The Benjamin LaGuer Papers join other important collections at the Libraries’ Robert S. Cox Research Center that document the experience of incarceration and illuminate the legal system from a black inmate’s point of view. These collections include the papers of Tiyo Attalah Salah El, a prison abolition activist serving a life sentence; Frank “Parky” Grace, who was a founding member of the New Bedford Black Panther Party and was wrongly convicted of murder and released from prison after a decade; and Frankie Ziths, whose collection documents the activities of the National Committee for the Defense of Political Prisoners and the Black Panther Party’s efforts to free political prisoners across the country.

Along with hundreds of other collections in the Robert S. Cox Center documenting the fight for social change in the US, the LaGuer Papers provide a unique and valuable resource for understanding the history of social justice and for building tools to effect positive change.

“Bringing Ben’s papers to the Libraries reflects our commitment to preserving the voices of people whose stories aren’t typically reflected in the historical record,” says Aaron Rubinstein, head of the Robert S. Cox Center. “Opening these materials to students, scholars and the general public will continue the important conversation about race and the justice system in this country.”

LaGuer was a thinker and a writer who never stopped growing intellectually. As part of his advocacy, LaGuer devoted hours to writing the story of his own drama, especially the events and repercussions of a few days in July 1983 that put his life on an unimaginable course.

Items immediately available include the trial transcript, police reports, forensics, court filings, judicial decisions and legal correspondences, along with extensive press coverage of each phase of LaGuer’s battles.

More information on the Benjamin LaGuer papers can be found here: http://scua.library.umass.edu/laguer-benjamin/. Other reference materials can be found online:

Zoom Memorial, May 1, 2021 (YouTube)

Tragedy Times Two (YouTube) Contains new evidence that police arrested the wrong man.

Benjamin LaGuer and the Cruel Reality of Medical Parole (Commonwealth Magazine)

Ben LaGuer, 1963 - 2020. A self-made spirit in his own voice (Radio Open Source with Christopher Lydon)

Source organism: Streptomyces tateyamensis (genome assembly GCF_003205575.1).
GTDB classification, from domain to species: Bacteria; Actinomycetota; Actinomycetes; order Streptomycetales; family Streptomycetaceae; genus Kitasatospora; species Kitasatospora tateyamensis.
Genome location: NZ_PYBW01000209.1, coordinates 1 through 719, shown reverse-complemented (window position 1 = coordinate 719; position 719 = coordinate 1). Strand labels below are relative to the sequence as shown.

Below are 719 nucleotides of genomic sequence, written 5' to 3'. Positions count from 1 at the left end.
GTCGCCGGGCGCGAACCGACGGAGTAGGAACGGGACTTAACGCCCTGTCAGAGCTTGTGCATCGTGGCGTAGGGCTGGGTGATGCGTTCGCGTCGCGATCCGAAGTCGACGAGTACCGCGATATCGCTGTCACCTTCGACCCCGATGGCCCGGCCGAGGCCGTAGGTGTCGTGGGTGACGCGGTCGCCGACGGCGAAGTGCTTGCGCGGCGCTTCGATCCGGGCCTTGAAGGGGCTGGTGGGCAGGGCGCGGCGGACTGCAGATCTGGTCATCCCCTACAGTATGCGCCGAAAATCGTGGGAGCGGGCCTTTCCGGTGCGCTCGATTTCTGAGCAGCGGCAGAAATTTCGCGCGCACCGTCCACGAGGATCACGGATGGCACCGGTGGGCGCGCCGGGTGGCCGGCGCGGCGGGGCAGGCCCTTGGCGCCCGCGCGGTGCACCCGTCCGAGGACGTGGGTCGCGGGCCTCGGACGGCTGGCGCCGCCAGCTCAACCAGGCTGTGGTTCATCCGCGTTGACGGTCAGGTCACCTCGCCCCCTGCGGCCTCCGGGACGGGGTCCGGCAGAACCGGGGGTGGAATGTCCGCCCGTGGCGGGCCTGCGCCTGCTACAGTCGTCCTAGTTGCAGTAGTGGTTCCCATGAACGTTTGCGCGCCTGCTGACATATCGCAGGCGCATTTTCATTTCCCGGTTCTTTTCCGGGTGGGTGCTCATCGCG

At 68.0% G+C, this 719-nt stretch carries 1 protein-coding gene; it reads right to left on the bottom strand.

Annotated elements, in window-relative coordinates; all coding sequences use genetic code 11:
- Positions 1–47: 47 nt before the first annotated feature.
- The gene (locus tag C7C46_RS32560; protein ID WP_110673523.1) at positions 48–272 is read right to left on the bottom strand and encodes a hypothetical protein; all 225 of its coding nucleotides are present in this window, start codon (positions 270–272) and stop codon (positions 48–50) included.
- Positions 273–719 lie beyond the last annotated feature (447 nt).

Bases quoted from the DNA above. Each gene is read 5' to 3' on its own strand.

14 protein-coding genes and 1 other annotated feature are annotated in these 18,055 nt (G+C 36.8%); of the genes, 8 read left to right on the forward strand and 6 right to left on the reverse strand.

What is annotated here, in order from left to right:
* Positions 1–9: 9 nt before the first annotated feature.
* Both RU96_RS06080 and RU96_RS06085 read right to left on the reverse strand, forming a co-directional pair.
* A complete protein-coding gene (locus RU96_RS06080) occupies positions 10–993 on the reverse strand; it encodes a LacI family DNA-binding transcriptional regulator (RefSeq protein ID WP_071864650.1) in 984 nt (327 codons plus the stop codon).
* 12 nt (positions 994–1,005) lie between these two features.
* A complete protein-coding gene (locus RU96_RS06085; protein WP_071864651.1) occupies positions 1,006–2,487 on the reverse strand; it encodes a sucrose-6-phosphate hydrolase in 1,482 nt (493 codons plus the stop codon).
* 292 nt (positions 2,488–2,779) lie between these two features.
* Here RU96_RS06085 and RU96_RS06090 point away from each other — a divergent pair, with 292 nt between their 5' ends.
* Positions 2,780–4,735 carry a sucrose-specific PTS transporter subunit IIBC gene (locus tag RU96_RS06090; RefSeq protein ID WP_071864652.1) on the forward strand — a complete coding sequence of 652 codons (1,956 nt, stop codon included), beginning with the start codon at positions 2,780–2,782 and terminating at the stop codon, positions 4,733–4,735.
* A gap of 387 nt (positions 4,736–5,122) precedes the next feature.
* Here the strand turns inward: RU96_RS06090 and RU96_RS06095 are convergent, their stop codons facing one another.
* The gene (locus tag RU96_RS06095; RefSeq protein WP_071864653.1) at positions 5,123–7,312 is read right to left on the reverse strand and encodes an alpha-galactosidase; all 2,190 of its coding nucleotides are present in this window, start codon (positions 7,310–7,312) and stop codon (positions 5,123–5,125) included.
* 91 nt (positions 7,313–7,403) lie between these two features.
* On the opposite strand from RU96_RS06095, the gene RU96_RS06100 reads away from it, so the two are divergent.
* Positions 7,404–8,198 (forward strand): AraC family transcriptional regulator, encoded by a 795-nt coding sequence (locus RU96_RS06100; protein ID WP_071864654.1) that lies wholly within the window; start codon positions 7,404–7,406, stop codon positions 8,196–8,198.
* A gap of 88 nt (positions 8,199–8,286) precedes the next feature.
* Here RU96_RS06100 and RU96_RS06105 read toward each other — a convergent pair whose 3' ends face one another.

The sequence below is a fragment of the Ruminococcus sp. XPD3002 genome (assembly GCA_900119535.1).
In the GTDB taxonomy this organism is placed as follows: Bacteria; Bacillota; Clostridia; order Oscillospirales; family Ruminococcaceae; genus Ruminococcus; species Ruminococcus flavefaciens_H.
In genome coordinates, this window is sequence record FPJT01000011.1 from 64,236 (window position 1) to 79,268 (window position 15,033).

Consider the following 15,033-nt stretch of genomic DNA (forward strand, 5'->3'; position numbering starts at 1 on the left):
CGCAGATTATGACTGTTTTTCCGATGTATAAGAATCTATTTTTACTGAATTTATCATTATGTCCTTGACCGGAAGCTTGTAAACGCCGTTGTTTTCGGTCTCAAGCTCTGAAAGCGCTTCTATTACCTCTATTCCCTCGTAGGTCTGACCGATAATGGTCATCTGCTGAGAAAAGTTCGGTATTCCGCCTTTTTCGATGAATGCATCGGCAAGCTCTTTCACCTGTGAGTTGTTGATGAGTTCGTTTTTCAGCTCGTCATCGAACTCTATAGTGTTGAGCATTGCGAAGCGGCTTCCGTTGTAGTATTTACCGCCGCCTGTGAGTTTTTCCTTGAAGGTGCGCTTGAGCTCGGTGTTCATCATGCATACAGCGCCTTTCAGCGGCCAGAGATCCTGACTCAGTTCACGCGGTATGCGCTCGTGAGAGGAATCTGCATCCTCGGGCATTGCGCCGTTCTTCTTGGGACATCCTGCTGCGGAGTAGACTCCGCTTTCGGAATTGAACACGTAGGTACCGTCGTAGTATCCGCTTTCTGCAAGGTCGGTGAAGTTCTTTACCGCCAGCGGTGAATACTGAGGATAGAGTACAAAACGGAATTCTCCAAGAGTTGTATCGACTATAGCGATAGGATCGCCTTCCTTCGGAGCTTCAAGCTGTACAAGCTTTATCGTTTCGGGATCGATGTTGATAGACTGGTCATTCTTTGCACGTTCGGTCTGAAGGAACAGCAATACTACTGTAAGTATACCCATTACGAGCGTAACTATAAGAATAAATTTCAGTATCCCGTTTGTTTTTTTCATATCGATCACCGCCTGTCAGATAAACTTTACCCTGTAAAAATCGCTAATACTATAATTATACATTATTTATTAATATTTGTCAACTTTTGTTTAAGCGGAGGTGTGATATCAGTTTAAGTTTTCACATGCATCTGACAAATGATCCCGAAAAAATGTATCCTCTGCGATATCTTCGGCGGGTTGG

Unprecedented Miracles (from UMass Amherst Libraries’ Bookmark Magazine, Winter 2021-22) Password: Ben

The UMass Amherst Libraries are pleased to announce that Theresa Dooley has been appointed to the two-year term position of Open Education Librarian in Scholarly Communication. She will begin her new role on January 3, 2022.

During her two-year position as the Open Education Librarian, Dooley will be responsible for setting the strategic direction for open and affordable course content throughout the Libraries and across the campus. She will oversee and support Library-led open education initiatives (OEI), including the OEI grants funded by the Libraries and the Provost’s Office, and will promote the use of OER among the campus and other constituencies. One of her initial strategies will be to focus on education, outreach, and advocacy within the Libraries and then connect this work to the Libraries’ mission in close collaboration with multiple library partners. She will also represent the university on the statewide Open Education Advisory Council

Dooley earned her MLIS from Simmons College in 2020. Prior to that, she received her Bachelor of Arts in Journalism from Stony Brook University. Subsequently, she has earned a Certificate in Open Educational Resources (OER) Librarianship from the Open Education Network (OEN) and a Creative Commons Certificate from Creative Commons in 2021. Before joining UMass Amherst, Dooley gained experience in scholarly publishing as the Senior Production Editor and Project Manager for The Sheridan Group of Waterbury, VT from 2011 to 2018.

Dooley joined the UMass Amherst Libraries in 2018 as the Learning Commons Supervisor and Training Specialist in the Student Success and Engagement Department. During her tenure as a Learning Commons supervisor, Dooley developed a peer-mentoring staffing program for students working in the LC, designed and implemented a training curriculum for Library staff and students working in the Learning Commons, and created lasting relationships between the Libraries and campus partners such as IT User Services and IT Computer Classrooms. 

While participating in the OEN’s Certificate in OER Librarianship, Dooley created a five-year action plan that maps out strategic open education initiatives for the Libraries, building upon existing resources and partnerships, connecting with the Libraries’ and university’s strategic plans, and once again placing the UMA Libraries at the forefront of this work. 

A few of Dooley’s recent accomplishments in the open education area include collaborating with campus partners in the Becoming an Open Education Influencer (BOEI) program in working with staff from Nelson Mandela University through Open Education for a Better World to create a self-guided course that would train learners in how to become international Open Education Influencers, as well as leading workshops educating faculty on the importance of OER through the Boston Library Consortium (BLC).